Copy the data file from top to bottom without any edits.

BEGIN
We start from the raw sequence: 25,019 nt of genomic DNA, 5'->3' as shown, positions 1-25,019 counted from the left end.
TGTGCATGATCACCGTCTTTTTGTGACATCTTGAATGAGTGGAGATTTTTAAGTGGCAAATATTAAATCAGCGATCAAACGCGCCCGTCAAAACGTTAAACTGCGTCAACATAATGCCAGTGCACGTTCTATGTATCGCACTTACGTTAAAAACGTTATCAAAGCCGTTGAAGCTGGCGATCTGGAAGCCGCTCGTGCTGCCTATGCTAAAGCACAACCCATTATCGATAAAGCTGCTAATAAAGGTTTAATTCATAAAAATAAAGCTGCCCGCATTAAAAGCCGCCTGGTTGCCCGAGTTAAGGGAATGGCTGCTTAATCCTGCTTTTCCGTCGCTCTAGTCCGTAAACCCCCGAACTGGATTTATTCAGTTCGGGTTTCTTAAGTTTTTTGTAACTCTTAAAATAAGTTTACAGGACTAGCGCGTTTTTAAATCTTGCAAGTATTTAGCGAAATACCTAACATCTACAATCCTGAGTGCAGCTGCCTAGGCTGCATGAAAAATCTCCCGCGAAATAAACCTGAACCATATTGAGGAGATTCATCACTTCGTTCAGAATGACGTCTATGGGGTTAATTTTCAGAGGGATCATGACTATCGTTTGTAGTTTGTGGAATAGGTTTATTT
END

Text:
We start from the raw sequence: 25,019 nt of genomic DNA, 5'->3' as shown, positions 1-25,019 counted from the left end.
TGTGCATGATCACCGTCTTTTTGTGACATCTTGAATGAGTGGAGATTTTTAAGTGGCAAATATTAAATCAGCGATCAAACGCGCCCGTCAAAACGTTAAACTGCGTCAACATAATGCCAGTGCACGTTCTATGTATCGCACTTACGTTAAAAACGTTATCAAAGCCGTTGAAGCTGGCGATCTGGAAGCCGCTCGTGCTGCCTATGCTAAAGCACAACCCATTATCGATAAAGCTGCTAATAAAGGTTTAATTCATAAAAATAAAGCTGCCCGCATTAAAAGCCGCCTGGTTGCCCGAGTTAAGGGAATGGCTGCTTAATCCTGCTTTTCCGTCGCTCTAGTCCGTAAACCCCCGAACTGGATTTATTCAGTTCGGGTTTCTTAAGTTTTTTGTAACTCTTAAAATAAGTTTACAGGACTAGCGCGTTTTTAAATCTTGCAAGTATTTAGCGAAATACCTAACATCTACAATCCTGAGTGCAGCTGCCTAGGCTGCATGAAAAATCTCCCGCGAAATAAACCTGAACCATATTGAGGAGATTCATCACTTCGTTCAGAATGACGTCTATGGGGTTAATTTTCAGAGGGATCATGACTATCGTTTGTAGTTTGTGGAATAGGTTTATTT